Interested in REO property or a foreclosure in Jupiter?
Smart consumers will turn to a seasoned pro when considering the purchase of a foreclosed property. For more information, just contact us
through our site or e-mail us
. We're glad to answer any questions you have about real estate foreclosures.
What is an REO?
"REO" or Real Estate Owned are houses which have completed the foreclosure process and are now owned by the bank or mortgage company. This is different than real estate up for foreclosure auction.
If you buy a property during a foreclosure sale, you must pay at least the loan balance plus any interest and other fees accrued during the foreclosure process. You must also be able to pay with cash in hand. To top everything off, you'll receive the property totally as is. That possibly could comprise of standing liens and even current denizens that need to be kicked out.
A bank-owned property, conversely, is a much neater and attractive transaction. The REO property didn't find a buyer during foreclosure auction. Now the bank owns it. The lender will take care of the removal of tax liens, evict occupants if needed and generally plan for the issuance of a title insurance policy to the buyer at closing.
Do be aware that REOs may be exempt from standard disclosure requirements. For example, in Texas, it is optional for foreclosures to have a Property Disclosure Statement, a document that ordinarily requires sellers to reveal any defects they are informed of. By hiring Seiss Real Estate, you can rest assured knowing all parties are fulfilling Florida state disclosure requirements.
Am I guaranteed a good deal when buying an REO property in Jupiter?
It's commonly presumed that any foreclosure must be a steal and an opportunity for guaranteed profit. This frequently isn't true. You have to be very careful about buying a REO if your intent is to make money. Even though the bank is usually anxious to sell it fast, they are also looking to get as much as they can for it.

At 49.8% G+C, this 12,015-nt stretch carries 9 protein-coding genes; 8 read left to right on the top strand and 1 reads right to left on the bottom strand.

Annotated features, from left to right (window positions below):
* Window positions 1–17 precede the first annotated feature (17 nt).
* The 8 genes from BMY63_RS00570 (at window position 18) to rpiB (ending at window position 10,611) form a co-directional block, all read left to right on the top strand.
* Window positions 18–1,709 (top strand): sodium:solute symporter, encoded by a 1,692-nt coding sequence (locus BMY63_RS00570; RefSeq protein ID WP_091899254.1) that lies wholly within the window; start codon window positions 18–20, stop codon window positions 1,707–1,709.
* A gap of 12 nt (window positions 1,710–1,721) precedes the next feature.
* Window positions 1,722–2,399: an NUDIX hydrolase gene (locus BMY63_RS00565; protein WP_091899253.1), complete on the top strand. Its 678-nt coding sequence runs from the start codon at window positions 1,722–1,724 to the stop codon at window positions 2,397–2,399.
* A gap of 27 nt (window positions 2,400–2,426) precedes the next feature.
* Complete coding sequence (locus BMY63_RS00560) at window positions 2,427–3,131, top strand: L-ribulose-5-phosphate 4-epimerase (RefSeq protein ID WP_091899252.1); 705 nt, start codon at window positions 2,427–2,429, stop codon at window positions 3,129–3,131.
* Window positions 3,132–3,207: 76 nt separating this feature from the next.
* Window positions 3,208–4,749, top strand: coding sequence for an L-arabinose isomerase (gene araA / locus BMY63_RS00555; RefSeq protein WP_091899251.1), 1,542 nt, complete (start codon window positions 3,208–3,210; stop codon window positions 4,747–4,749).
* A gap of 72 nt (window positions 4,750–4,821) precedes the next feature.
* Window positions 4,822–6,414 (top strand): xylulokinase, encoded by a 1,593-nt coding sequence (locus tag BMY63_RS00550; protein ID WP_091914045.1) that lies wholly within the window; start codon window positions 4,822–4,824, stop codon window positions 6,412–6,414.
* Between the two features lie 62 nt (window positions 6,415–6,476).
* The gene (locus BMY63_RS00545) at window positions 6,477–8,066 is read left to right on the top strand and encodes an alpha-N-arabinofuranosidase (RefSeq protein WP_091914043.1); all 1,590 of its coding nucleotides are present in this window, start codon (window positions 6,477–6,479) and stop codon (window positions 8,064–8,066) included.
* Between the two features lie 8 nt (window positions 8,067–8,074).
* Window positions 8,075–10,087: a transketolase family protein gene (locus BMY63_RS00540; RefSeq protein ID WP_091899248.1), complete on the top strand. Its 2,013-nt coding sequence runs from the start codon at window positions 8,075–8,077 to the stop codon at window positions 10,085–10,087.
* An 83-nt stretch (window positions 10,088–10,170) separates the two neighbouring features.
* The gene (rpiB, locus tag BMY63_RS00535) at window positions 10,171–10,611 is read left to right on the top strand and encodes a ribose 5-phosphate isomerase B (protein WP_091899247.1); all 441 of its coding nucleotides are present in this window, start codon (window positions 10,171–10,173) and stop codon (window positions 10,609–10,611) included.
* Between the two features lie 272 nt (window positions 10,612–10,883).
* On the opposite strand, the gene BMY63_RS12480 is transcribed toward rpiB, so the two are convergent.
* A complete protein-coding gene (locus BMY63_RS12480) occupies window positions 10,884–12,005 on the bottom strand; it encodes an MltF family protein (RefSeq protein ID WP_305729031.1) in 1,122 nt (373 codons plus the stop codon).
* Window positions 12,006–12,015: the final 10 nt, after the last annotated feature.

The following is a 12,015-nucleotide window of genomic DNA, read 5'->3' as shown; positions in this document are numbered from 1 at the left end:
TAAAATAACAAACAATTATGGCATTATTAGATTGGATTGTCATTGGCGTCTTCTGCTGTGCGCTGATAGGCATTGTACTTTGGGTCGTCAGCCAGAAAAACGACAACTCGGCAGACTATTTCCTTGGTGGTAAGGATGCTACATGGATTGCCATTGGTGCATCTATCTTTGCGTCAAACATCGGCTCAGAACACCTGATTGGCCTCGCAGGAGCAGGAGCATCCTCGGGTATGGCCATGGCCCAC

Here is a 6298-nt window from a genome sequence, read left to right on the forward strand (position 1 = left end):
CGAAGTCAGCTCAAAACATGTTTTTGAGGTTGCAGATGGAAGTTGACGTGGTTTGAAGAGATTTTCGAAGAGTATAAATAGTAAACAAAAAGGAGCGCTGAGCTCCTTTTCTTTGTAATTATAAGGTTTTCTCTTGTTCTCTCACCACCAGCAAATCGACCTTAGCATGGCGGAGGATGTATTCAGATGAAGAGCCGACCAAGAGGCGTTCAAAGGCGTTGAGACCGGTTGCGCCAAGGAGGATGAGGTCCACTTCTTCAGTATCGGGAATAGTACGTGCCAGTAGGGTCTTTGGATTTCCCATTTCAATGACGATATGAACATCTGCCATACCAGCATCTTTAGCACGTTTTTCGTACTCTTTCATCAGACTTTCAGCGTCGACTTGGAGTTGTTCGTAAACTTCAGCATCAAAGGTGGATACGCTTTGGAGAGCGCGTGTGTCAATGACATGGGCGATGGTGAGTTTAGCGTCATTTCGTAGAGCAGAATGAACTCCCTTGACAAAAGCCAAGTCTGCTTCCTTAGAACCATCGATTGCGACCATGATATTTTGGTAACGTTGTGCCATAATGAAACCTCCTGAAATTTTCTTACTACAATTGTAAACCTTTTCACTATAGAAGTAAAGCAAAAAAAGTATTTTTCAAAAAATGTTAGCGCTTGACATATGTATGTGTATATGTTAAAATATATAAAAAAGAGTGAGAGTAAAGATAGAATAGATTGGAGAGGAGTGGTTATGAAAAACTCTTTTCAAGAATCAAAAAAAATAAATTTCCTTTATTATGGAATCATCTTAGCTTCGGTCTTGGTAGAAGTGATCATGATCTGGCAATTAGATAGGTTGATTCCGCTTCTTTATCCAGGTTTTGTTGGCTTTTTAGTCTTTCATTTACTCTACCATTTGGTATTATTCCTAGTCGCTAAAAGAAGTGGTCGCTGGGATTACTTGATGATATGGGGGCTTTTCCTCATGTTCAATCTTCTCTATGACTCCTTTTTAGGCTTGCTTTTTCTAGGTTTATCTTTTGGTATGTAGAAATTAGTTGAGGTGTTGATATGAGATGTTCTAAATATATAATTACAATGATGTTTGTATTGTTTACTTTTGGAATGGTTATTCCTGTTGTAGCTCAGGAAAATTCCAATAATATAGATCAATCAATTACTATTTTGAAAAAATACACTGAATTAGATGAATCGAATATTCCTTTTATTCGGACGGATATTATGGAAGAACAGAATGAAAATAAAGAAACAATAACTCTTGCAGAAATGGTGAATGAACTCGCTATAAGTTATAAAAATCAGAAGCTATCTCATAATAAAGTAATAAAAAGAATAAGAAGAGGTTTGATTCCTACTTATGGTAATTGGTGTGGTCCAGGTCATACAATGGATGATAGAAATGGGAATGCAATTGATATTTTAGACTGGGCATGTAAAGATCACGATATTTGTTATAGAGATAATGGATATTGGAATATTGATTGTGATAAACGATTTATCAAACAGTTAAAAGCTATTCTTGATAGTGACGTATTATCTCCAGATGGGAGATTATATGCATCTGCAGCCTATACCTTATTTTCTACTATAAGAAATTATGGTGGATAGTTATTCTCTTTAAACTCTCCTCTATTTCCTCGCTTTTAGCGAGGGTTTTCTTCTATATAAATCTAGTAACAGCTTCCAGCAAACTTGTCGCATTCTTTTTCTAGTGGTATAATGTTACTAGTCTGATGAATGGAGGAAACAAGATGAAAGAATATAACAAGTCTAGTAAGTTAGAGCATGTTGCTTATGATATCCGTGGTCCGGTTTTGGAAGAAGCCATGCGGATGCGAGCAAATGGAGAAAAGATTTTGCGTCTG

When pondering what to pay for a foreclosure, you need to look closely at comparable sales in the neighborhood and be sure to take into account the time and cost of any repairs or remodeling needed to prepare the house for resale. The bargains with money making potential exist, and many people do very well buying foreclosures. Still, there are also many REOs that are not good buys and may not be money makers.
Ready to make an offer?
Most banks have staff dedicated to REO that you'll work with when buying REO property from them. To get their properties advertised on the local MLS, the lender will often use a listing agent.
Before making your offer, you'll want to contact either the listing agent or REO department at the bank and discover as much as you can about what they know concerning the condition of the property and what their process is for getting offers. Since banks typically sell REO properties "as is", it may be in your best interest to include an inspection contingency in your offer that gives you time to check for unknown damage and cancel the offer if you find it. As with making any offer on real estate, your offer may be more attractive if you can include documentation of your ability to pay, such as a pre-approval letter from a lender.
Once you've made your offer, you can expect the bank to make a counter offer. At this point it will be your decision whether to accept their counter, or submit another counter offer. Your transaction could be final in one day, but that's usually not the case. Since offers and counter offers usually allow a day or more for the other party to respond (and employees at a bank don't work nights or weekends) you could be looking at a week or longer. Seiss Real Estate is accustomed to these situations and will work to ensure there are no undue delays.